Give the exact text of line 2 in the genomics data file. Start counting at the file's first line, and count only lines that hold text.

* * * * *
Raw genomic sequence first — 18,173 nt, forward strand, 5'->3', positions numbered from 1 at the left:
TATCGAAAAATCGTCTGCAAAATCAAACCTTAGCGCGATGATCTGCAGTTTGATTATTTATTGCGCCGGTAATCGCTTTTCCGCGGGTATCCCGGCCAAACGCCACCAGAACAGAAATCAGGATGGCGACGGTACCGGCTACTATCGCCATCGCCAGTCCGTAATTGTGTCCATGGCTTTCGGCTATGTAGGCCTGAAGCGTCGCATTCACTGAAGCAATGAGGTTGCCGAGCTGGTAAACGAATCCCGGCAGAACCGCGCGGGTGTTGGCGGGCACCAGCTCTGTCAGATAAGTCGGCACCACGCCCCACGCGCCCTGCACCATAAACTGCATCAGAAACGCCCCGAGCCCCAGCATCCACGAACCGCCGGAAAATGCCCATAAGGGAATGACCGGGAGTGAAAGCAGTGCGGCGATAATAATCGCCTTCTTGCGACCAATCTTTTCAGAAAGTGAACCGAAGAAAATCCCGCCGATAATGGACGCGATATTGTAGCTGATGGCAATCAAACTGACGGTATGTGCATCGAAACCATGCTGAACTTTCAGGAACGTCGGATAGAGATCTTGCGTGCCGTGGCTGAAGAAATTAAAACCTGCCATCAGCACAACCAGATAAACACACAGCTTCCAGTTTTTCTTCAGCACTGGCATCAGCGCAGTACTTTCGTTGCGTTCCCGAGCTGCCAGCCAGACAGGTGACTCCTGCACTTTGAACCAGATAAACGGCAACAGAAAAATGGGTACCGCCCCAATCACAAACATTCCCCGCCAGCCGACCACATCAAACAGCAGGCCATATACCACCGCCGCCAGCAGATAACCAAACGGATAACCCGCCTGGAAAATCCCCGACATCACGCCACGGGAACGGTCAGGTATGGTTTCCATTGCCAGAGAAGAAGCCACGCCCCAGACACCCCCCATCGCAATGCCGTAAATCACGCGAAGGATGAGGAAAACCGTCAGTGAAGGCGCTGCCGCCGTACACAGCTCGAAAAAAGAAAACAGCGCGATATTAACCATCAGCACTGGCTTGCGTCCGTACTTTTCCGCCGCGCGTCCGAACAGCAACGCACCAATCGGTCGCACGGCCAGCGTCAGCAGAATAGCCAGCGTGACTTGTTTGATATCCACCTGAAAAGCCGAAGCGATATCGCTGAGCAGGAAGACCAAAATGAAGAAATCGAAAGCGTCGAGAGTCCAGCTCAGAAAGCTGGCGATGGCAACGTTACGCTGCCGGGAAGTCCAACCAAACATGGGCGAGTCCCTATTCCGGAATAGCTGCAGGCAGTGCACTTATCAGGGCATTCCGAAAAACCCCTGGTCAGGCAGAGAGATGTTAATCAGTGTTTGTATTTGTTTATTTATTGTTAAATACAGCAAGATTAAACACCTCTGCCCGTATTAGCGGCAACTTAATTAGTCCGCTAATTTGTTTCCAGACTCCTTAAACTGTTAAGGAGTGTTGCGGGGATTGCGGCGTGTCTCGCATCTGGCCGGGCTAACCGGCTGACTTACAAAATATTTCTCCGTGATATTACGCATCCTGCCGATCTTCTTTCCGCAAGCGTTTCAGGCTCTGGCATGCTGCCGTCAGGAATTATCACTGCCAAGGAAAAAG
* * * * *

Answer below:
TATCGAAAAATCGTCTGCAAAATCAAACCTTAGCGCGATGATCTGCAGTTTGATTATTTATTGCGCCGGTAATCGCTTTTCCGCGGGTATCCCGGCCAAACGCCACCAGAACAGAAATCAGGATGGCGACGGTACCGGCTACTATCGCCATCGCCAGTCCGTAATTGTGTCCATGGCTTTCGGCTATGTAGGCCTGAAGCGTCGCATTCACTGAAGCAATGAGGTTGCCGAGCTGGTAAACGAATCCCGGCAGAACCGCGCGGGTGTTGGCGGGCACCAGCTCTGTCAGATAAGTCGGCACCACGCCCCACGCGCCCTGCACCATAAACTGCATCAGAAACGCCCCGAGCCCCAGCATCCACGAACCGCCGGAAAATGCCCATAAGGGAATGACCGGGAGTGAAAGCAGTGCGGCGATAATAATCGCCTTCTTGCGACCAATCTTTTCAGAAAGTGAACCGAAGAAAATCCCGCCGATAATGGACGCGATATTGTAGCTGATGGCAATCAAACTGACGGTATGTGCATCGAAACCATGCTGAACTTTCAGGAACGTCGGATAGAGATCTTGCGTGCCGTGGCTGAAGAAATTAAAACCTGCCATCAGCACAACCAGATAAACACACAGCTTCCAGTTTTTCTTCAGCACTGGCATCAGCGCAGTACTTTCGTTGCGTTCCCGAGCTGCCAGCCAGACAGGTGACTCCTGCACTTTGAACCAGATAAACGGCAACAGAAAAATGGGTACCGCCCCAATCACAAACATTCCCCGCCAGCCGACCACATCAAACAGCAGGCCATATACCACCGCCGCCAGCAGATAACCAAACGGATAACCCGCCTGGAAAATCCCCGACATCACGCCACGGGAACGGTCAGGTATGGTTTCCATTGCCAGAGAAGAAGCCACGCCCCAGACACCCCCCATCGCAATGCCGTAAATCACGCGAAGGATGAGGAAAACCGTCAGTGAAGGCGCTGCCGCCGTACACAGCTCGAAAAAAGAAAACAGCGCGATATTAACCATCAGCACTGGCTTGCGTCCGTACTTTTCCGCCGCGCGTCCGAACAGCAACGCACCAATCGGTCGCACGGCCAGCGTCAGCAGAATAGCCAGCGTGACTTGTTTGATATCCACCTGAAAAGCCGAAGCGATATCGCTGAGCAGGAAGACCAAAATGAAGAAATCGAAAGCGTCGAGAGTCCAGCTCAGAAAGCTGGCGATGGCAACGTTACGCTGCCGGGAAGTCCAACCAAACATGGGCGAGTCCCTATTCCGGAATAGCTGCAGGCAGTGCACTTATCAGGGCATTCCGAAAAACCCCTGGTCAGGCAGAGAGATGTTAATCAGTGTTTGTATTTGTTTATTTATTGTTAAATACAGCAAGATTAAACACCTCTGCCCGTATTAGCGGCAACTTAATTAGTCCGCTAATTTGTTTCCAGACTCCTTAAACTGTTAAGGAGTGTTGCGGGGATTGCGGCGTGTCTCGCATCTGGCCGGGCTAACCGGCTGACTTACAAAATATTTCTCCGTGATATTACGCATCCTGCCGATCTTCTTTCCGCAAGCGTTTCAGGCTCTGGCATGCTGCCGTCAGGAATTATCACTGCCAAGGAAAAAG